At the same concentration, the amperometric response for detection of six β-agonists was in a sequence of GCE/GNP/SAL > GCE/GNP/RAC > GCE/GNP/CL. Detection limits of six β-agonists show that the multiresidue detection performance of the GCE/GNP/RAC immunosensor is better than those of GCE/GNP/SAL and GCE/GNP/CL immunosensors. Three immunosensors manifest superior properties with a wide linear range, low detection limit, excellent reproducibility, and stability. The proposed GCE/GNP/RAC immunosensor displays high accuracy and can be effectively used for real sample detection.

Detection and characterization of estradiol (E2) and unconjugated estriol (uE3) immunoassay interference due to antibovine alkaline phosphatase (ALP) antibodies

Competitive immunoenyzmatic assays for estradiol (E2) and unconjugated estriol (uE3) on UniCel DxI 800 Access immunoassay systems (Beckman Coulter) utilize bovine alkaline phosphatase (ALP) for amplification. In these assays, rare ‘IND’ error flags indicate that a relative light unit (RLU) raw result is past the high or low end of the calibration curve but cannot be differentiated from an instrument error or analytical interference. The present studies were conducted to establish a protocol to identify analytical interference and to characterize its mechanism when present.
Design and methods Matrix and recovery studies were conducted to establish a protocol for interference identification. Spiking experiments with inactivated calf intestinal ALP were performed to determine whether interference could be blocked. Commercial anti-ALP antibodies (Abs) were spiked into human serum to model assay interference.
Three E2 immunoassays which do not include ALP as a reagent component (cobas e602, Roche; Centaur XP, Siemens; ARCHITECT 2000 SR, Abbott) were tested for comparative purposes. 1:2 dilution of specimen into Access Sample Diluent A (Beckman) differentiated IND error flags due to true low results (e.g. less than the analytical measurement range; AMR) from those due to assay interference. Interferences were reduced by pre-incubation with inactivated ALP and could be replicated by spiking with commercial anti-ALP Abs. Patient anti-bovine ALP Abs can cause interference on DxI 800 E2 and uE3 assays. This model can be used to investigate interference risk with other ALP-dependent assays.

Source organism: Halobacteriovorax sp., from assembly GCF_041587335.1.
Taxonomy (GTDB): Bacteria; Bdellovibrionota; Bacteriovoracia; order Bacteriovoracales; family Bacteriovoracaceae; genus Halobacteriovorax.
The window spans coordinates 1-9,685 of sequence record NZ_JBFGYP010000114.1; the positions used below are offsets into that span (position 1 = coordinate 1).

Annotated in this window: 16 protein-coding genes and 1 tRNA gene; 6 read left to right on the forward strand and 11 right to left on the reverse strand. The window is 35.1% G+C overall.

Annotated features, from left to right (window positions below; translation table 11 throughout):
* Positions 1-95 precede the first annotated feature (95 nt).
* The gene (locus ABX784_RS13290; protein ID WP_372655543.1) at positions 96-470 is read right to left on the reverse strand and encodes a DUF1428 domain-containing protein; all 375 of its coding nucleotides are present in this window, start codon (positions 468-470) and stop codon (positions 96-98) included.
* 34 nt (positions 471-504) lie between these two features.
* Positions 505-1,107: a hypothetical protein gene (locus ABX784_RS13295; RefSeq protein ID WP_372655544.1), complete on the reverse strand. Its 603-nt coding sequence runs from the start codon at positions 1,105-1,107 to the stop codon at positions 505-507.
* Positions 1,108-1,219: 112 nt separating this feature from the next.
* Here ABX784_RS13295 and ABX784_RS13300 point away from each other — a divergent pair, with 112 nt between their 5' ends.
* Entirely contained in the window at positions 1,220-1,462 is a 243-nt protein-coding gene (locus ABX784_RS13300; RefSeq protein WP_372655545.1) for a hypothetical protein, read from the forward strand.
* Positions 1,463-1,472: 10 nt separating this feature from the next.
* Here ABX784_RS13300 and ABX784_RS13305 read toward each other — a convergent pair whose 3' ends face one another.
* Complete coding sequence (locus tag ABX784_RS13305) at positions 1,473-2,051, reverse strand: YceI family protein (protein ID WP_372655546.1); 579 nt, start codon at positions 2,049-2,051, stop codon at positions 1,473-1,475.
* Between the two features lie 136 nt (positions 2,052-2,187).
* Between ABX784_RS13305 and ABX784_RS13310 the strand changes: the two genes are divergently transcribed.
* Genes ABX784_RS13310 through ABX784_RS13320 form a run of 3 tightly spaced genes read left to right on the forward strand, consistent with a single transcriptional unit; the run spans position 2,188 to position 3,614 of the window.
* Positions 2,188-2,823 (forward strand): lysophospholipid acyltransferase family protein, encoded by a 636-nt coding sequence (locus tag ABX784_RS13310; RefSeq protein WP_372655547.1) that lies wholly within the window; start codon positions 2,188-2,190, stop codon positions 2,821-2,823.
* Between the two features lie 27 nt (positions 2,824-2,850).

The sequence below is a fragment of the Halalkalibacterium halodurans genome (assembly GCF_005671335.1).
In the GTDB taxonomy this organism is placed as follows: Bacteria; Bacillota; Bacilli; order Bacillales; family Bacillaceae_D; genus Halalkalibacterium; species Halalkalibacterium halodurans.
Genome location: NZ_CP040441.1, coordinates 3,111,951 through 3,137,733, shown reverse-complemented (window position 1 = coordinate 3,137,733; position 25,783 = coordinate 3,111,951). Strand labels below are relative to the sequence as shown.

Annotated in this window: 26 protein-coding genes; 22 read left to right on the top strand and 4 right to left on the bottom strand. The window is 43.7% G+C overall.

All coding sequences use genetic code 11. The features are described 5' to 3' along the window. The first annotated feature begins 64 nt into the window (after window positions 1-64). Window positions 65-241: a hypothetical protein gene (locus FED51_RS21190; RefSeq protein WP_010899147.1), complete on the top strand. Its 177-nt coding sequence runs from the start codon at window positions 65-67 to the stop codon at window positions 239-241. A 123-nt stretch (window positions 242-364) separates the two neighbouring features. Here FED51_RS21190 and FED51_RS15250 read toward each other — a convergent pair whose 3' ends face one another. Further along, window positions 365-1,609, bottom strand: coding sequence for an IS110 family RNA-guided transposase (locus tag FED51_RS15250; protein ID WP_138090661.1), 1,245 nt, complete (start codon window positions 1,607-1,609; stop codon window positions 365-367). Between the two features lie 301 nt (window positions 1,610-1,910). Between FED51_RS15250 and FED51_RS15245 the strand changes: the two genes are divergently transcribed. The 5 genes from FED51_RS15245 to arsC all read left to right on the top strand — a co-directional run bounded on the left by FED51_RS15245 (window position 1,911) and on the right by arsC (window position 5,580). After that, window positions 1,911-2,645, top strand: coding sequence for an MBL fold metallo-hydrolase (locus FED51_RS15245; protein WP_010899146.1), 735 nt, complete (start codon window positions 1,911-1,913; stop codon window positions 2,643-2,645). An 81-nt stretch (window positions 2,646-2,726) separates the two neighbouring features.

Prostaglandin E2-Induced Immune Exhaustion and Enhancement of Antiviral Effects by Anti-PD-L1 Antibody Combined with COX-2 Inhibitor in Bovine Leukemia Virus Infection

Bovine leukemia virus (BLV) infection is a chronic viral infection of cattle and endemic in many countries, including Japan. Our previous study demonstrated that PGE2, a product of cyclooxygenase (COX) 2, suppresses Th1 responses in cattle and contributes to the progression of Johne disease, a chronic bacterial infection in cattle. However, little information is available on the association of PGE2 with chronic viral infection. Thus, we analyzed the changes in plasma PGE2 concentration during BLV infection and its effects on proviral load, viral gene transcription, Th1 responses, and disease progression.
Both COX2 expression by PBMCs and plasma PGE2 concentration were higher in the infected cattle compared with uninfected cattle, and plasma PGE2 concentration was positively correlated with the proviral load. BLV Ag exposure also directly enhanced PGE2 production by PBMCs.
  • Transcription of BLV genes was activated via PGE2 receptors EP2 and EP4, further suggesting that PGE2 contributes to disease progression.
  • In contrast, inhibition of PGE2 production using a COX-2 inhibitor activated BLV-specific Th1 responses in vitro, as evidenced by enhanced T cell proliferation and Th1 cytokine production, and reduced BLV proviral load in vivo.
  • Combined treatment with the COX-2 inhibitor meloxicam and anti-programmed death-ligand 1 Ab significantly reduced the BLV proviral load, suggesting a potential as a novel control method against BLV infection. Further studies using a larger number of animals are required to support the efficacy of this treatment for clinical application.